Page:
Currently reading

Tales of Ordinary Madness
Charles Bukowski
Progress: 237/238 pages
Invisible Cities
Italo Calvino
Cosmicomics - Italo Calvino third Calvino. And there I was, the book freshly in my hand, thinking that I had a vague idea of what journey I was about to embark upon. I was wrong.

Borges messed with my mind. Calvino ripped it apart, fucked with it, and gave it back to me. So now, the final page turned and the cover slammed shut, here I am, contemplating what was it that I just finished reading. I know now not to wait too long - Calvino's stories have the tendency to sink deeper, to become more intriguing and less transparent as time progresses.

Cosmicomics defies classification. Part fiction, part science, part scientific theory, and part allegoric fables. He puts humanity in events before humans, emotions in a world without minds. The interactions between characters are phantasmagoric, as are the characters themselves, yet I can relate to all of them. In a way, the stories are profoundly human in their way of touching upon love - an unexplainable phenomenon given the settings.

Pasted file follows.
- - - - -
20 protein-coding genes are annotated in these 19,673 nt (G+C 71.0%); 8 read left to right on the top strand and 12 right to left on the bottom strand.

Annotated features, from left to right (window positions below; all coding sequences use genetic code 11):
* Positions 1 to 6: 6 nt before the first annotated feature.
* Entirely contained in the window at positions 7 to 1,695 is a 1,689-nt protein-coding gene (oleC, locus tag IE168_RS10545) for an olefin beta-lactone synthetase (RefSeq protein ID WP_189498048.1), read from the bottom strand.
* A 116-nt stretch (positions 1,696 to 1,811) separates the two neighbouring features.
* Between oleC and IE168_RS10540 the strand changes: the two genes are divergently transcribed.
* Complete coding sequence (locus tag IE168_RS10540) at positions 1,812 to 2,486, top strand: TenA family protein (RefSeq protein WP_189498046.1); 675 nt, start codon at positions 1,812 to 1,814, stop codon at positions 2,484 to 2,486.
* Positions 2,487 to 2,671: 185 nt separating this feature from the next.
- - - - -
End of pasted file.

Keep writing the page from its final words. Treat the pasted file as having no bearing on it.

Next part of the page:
Where Calvino shines is in the use of language. I can only imagine how beautiful this book must be in Italian, and I almost feel sorry for William Weaver for having to translate this (by the way, I find Mr. Weaver's translations of Calvino most excellent in terms of readability). Even in the mundane, he paints delightful images that spark imagination and bring strange worlds right in front of readers' eyes. The bits of science sprinkled within the text only add to this, rather than taking away from the text.

There were a couple of stories that had me laughing, especially The Light-Years and The Form of Space. Calvino masterfully played with real scientific facts and made them relatable by poking fun at mankind. What was truly amazing about this collection is that, rather than concentrating on facts (as Borges did), Calvino concentrated on characters and their interaction. This, especially, made the stories entertaining and universal.

Sorry for the short review, but I feel at a loss for words.

Cosmicomics is, undoubtedly, the most creative piece of writing I have encountered in my literary explorations. Highly recommended.